Our shocking eel story wins international prize

It described the unexpected tactics by which electric eels find and catch prey

A type of electric fish, this eel generates stunning voltages to zap its prey using special cells known as electrocytes. And our story on this fish just picked up an electrifying journalism award!

KENNETH CATANIA

A story this past June described the shocking — and unexpected — ways that electric eels find their next meal. It was no surprise that these fish immobilize their prey with a zap so they can gulp that lunch down. What wasn’t expected was how the eels wield electric fields to probe their environment. They use those fields to sense and find hiding prey. They can even find fish that don’t move. The story proved popular with our readers. Today we learned it also proved popular with the judges of a major international science-writing competition. They named this story their silver award winner for science journalism for youth.

It’s the second AAAS Kavli Science Journalism Award in two years for Science News for Students. Last year, Stephen Ornes brought home a gold award for his piece “Where will lightning strike?” (It seems the judges love stories that shine light on the electrical world.)

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Roberta Kwok has been covering animals and more for this magazine since 2007.R. Kwok

This year’s win was crafted by Roberta Kwok, a writer based in Seattle, Wash. When she took on the eel assignment for us, she said it sounded like fun. In fact, her piece proved a delight for readers as well.

This story “is not only a ripping good yarn,” said freelance writer John Carey, but also “a wonderful description of the process of science.” The story “makes science seem both fun and compelling” and something that today’s students “could aspire to do themselves.”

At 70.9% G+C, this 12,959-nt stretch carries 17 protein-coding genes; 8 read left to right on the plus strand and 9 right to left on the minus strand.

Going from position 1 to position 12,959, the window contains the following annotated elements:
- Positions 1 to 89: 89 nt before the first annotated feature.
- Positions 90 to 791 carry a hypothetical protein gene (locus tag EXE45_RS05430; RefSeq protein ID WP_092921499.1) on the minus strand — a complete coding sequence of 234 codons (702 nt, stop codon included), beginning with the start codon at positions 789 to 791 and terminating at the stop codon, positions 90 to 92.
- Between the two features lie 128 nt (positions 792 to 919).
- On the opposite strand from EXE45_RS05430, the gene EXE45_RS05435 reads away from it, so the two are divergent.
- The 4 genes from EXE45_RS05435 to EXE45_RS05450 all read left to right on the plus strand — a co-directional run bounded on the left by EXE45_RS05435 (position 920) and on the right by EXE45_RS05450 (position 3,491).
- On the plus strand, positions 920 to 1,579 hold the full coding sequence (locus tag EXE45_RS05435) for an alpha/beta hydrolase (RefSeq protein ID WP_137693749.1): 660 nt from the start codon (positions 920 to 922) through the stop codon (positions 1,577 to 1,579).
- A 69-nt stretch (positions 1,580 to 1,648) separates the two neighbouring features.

Kwok notes that she was intrigued by studies of the eels that had “started as a spontaneous side project.” An unexpected observation in the lab roused the curiosity of a scientist in Tennessee. He saw some strange behaviors. Then, he then went on to devise some rather odd and increasingly complicated tests to probe what might explain those behaviors. Says Kwok: “His story gave me a great opportunity to illustrate the scientific process.”

Readers of Science News for Students may be familiar with Kwok’s byline. She has authored more than 30 stories for us, starting in May 2007. They’ve covered dung beetles, the lifesaving secrets of slime and the animal world’s true vampires. She has explored the amazing mantis shrimp that can swing its “club” at speeds of up to 80 kilometers (50 miles) per hour and with enough force to shatter the glass of the fish tank in which it may be held. Kwok also has delved into the mysterious caecilians — legless amphibians that might be mistaken for snakes — and alien carp that can leap from the water with enough punch to knock a boater unconscious (or break his arm). Clearly, Roberta is at home writing about animals.

But she has also tackled more than biology. A 2013 story on “smart cleaners” described the lengths engineers and materials scientists have gone to in their quest for surfaces that will repel stains, insects and germs. She’s covered the bromine releases spewed by erupting volcanoes, which may have climate-altering impacts. And she launched our Cool Jobs series back in 2012. That piece focused on robots that can help with everything from surgery and disaster response to communicating with autistic children.

Says Kwok: “My favorite part of the job is learning about scientists’ everyday lives: their mistakes, the obstacles they face, the weird tales from the field.” But she’s not all work. “When I’m not writing about science,” she notes, “I like playing the piano and hiking in the beautiful Pacific Northwest.”

All of us at Science News for Students wish Kwok the heartiest of congratulations. Her award is long overdue!

SHOCKING SPEED This video shows how the eel’s electrical pulses first detect and then immobilize its prey (shown in speeds slower than life). In full-color sequences, knocklike sounds indicate electrical discharges from the eels. Black-and-white sequences have been colorized (red) to indicate when the eel is releasing electrical charges. Science News (with Catania footage)

Janet Raloff is the editor of Science News for Students. Prior to this, she was an environmental reporter for Science News, specializing in toxicology. To her never-ending surprise, her daughter became a toxicologist.

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